Before embarking on fieldwork it is necessary to carry out a great deal of detailed planning work. This might involve establishing the precise details of any mobility impairments of students, consideration of the fieldwork programme as a whole, consideration of specific activities, discussion with students, and, if possible, reconnaissance of the provisional locations and itineraries. It cannot be over-stressed that discussion with students is vital at this stage. Only they can judge what is possible and what is not, although they will have to make some of the judgements on the basis of your knowledge of the area and of any physical limitations likely to be encountered. It is important to remember that students with mobility impairments might be able to cope with accessing field locations, but will often take longer to do so. Precept 2 of the QAA (2000) Code of Practice could reasonably be interpreted as applying to field locations here:
"informed timetabling arrangements which ensure that there is enough time between classes to enable students with mobility impairments to travel between them."
In addition, students with mobility impairments might tire more easily than other students, and this will need to be taken into account in planning (see Case Study - Higher Education Institution x). Ideally, someone familiar with the problems should carry out a reconnaissance, preferably under the same conditions as students will be working. Part of the planning process might involve consultation with others, including operators of transport facilities and sites to be visited. Some might have specific policies with respect to access for students with mobility impairment, and some might even be able to offer help and assistance.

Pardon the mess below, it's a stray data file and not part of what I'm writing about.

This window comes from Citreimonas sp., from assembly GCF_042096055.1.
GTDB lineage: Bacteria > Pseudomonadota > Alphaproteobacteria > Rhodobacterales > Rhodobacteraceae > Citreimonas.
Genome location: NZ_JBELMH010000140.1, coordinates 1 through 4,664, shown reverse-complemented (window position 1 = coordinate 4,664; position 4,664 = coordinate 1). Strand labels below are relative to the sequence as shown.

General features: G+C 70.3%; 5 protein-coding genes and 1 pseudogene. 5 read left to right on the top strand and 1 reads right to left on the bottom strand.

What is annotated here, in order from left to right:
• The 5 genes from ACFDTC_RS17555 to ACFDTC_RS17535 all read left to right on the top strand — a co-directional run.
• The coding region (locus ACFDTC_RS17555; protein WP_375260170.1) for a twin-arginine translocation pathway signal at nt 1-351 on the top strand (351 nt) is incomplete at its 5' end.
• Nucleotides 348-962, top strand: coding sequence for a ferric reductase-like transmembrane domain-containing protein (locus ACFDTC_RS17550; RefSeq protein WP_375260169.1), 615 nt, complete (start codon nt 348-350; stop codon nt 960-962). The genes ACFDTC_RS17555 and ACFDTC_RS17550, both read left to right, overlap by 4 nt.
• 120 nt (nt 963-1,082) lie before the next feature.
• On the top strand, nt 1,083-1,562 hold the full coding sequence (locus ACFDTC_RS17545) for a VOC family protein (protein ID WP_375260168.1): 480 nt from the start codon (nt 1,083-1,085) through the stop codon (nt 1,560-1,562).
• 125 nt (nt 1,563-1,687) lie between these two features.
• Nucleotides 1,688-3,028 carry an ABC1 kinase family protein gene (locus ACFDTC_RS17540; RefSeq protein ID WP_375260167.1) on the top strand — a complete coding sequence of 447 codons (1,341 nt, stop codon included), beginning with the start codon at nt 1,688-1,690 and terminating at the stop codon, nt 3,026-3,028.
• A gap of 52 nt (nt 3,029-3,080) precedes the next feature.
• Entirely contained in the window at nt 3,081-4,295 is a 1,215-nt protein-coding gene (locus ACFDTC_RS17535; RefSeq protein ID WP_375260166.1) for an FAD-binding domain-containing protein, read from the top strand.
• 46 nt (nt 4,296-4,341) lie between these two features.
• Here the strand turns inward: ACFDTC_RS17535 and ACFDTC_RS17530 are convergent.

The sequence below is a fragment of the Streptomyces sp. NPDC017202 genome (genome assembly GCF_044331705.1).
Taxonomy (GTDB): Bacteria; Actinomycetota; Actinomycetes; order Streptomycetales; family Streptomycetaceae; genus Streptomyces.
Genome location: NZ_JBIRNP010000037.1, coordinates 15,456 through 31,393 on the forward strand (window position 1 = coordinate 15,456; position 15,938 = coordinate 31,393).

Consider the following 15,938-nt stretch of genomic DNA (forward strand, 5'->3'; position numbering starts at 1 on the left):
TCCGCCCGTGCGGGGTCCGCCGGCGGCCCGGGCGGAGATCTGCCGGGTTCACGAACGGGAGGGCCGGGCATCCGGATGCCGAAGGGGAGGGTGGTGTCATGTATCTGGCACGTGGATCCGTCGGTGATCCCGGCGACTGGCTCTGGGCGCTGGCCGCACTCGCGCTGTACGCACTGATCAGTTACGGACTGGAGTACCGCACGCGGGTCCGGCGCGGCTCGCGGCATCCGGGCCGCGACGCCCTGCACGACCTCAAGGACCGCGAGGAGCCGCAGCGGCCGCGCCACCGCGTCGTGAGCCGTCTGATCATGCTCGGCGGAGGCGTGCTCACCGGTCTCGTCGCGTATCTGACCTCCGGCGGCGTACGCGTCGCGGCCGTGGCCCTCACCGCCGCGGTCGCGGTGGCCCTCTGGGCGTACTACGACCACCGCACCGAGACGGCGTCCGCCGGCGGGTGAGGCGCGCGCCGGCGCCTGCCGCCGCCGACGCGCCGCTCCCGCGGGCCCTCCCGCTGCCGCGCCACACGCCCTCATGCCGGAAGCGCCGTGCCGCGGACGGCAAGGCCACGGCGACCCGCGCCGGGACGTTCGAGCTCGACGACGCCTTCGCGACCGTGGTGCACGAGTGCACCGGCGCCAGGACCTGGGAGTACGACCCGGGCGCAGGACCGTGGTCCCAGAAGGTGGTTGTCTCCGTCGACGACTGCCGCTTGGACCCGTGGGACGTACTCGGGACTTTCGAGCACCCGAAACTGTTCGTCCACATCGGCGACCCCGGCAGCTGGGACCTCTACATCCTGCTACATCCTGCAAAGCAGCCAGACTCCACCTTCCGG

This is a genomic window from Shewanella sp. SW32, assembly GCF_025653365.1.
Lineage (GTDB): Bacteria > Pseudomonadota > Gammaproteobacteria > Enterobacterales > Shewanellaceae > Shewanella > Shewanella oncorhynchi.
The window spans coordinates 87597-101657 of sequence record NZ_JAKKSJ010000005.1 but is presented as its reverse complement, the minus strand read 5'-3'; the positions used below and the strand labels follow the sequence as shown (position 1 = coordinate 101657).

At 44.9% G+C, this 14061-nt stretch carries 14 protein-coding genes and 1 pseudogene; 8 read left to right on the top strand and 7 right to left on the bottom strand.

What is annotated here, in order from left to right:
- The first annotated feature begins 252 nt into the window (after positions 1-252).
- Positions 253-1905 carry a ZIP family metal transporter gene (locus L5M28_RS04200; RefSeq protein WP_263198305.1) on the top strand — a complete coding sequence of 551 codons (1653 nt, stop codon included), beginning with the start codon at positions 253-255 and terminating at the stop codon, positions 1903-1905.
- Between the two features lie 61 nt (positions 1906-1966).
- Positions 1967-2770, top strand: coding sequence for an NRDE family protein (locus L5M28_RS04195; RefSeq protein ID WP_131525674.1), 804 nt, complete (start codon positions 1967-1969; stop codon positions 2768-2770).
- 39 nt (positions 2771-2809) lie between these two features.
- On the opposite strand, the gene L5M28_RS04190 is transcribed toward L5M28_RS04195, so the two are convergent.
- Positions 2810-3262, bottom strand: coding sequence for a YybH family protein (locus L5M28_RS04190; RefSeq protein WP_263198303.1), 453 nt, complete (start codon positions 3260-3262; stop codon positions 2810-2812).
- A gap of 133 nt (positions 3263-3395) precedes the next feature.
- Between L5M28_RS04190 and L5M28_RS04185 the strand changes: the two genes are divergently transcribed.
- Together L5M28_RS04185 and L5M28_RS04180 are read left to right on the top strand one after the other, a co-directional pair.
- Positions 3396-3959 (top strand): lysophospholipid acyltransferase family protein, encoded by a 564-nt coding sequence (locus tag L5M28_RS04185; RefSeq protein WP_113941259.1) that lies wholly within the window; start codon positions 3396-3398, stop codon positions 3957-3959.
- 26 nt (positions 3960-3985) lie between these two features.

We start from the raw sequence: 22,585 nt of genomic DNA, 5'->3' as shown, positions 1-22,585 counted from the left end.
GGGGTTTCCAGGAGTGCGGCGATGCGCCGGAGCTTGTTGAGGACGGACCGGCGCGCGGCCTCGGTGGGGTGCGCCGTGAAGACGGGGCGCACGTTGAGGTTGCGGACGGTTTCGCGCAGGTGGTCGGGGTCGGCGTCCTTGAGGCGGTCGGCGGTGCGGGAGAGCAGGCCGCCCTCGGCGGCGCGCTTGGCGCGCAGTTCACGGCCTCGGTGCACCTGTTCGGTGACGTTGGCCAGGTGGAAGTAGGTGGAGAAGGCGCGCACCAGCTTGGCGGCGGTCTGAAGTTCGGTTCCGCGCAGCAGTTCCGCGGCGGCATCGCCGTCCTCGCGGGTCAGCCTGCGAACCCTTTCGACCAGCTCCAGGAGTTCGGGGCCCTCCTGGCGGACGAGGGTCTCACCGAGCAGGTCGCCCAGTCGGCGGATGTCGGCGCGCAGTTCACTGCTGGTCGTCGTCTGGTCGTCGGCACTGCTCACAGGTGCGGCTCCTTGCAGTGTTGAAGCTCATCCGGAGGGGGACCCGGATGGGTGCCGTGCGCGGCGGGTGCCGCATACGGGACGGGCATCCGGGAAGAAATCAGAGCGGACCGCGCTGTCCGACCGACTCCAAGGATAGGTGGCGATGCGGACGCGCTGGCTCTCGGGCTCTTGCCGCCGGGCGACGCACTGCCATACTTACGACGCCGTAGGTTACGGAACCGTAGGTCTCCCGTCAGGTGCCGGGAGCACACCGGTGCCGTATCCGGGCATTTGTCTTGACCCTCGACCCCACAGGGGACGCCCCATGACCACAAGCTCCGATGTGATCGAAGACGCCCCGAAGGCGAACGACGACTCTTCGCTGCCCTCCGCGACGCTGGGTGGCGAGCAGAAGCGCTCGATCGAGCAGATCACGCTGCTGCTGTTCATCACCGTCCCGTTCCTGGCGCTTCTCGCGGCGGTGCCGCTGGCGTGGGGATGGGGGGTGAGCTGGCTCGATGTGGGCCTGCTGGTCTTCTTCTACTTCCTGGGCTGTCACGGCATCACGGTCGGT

It is important to remember at the planning stage that, as emphasised above, inclusive means inclusive. This cannot be stressed too often. Whilst there is a clear temptation to concentrate on mobility impairment in terms of access to field sites, for the students other aspects of the field course might be just as important, or even more so. Thus social and domestic considerations need to be planned, to ensure that students with mobility impairments have access to the whole of the fieldwork experience. Questions concerning washing and toilet facilities are perhaps fairly obvious, but others concerning dining arrangements and access to social facilities are less so. In some cases it might be necessary to ensure that someone meets the student on arrival at the fieldcourse venue, and to secure a disabled car-parking space (see Case Study - Bolton).
An important source of information for planning purposes is students' self-declared expressions of any medical conditions or impairment. These should be sought in such a way as to ensure that students feel confident in revealing all that is necessary, including not only the more obvious physical impairments, but less obvious conditions such as vertigo, which can limit mobility. In planning, the allocation of staff numbers and devising of alternative activities should always take into account the worst-case scenario which is likely to develop (see Case Study - Faction for a nightmare!), whilst balancing likelihood and impact as is done in risk assessment procedures. This can only be done on the basis of accurate knowledge. Students have to be confident that information will be kept in strictest confidence, and confined to specific staff only. Any discussions with students have to be held in a spirit of trust, and with a view to inclusion rather than exclusion.
Travel arrangements will usually need very careful consideration. Fortunately, there is much detailed guidance available from various organisations, as detailed further in Practical Matters.
Page updated 14 December 2001
GDN pages maintained by Phil Gravestock
© Geography Discipline Network/authors, 2001
ISBN: 1 86174 114 6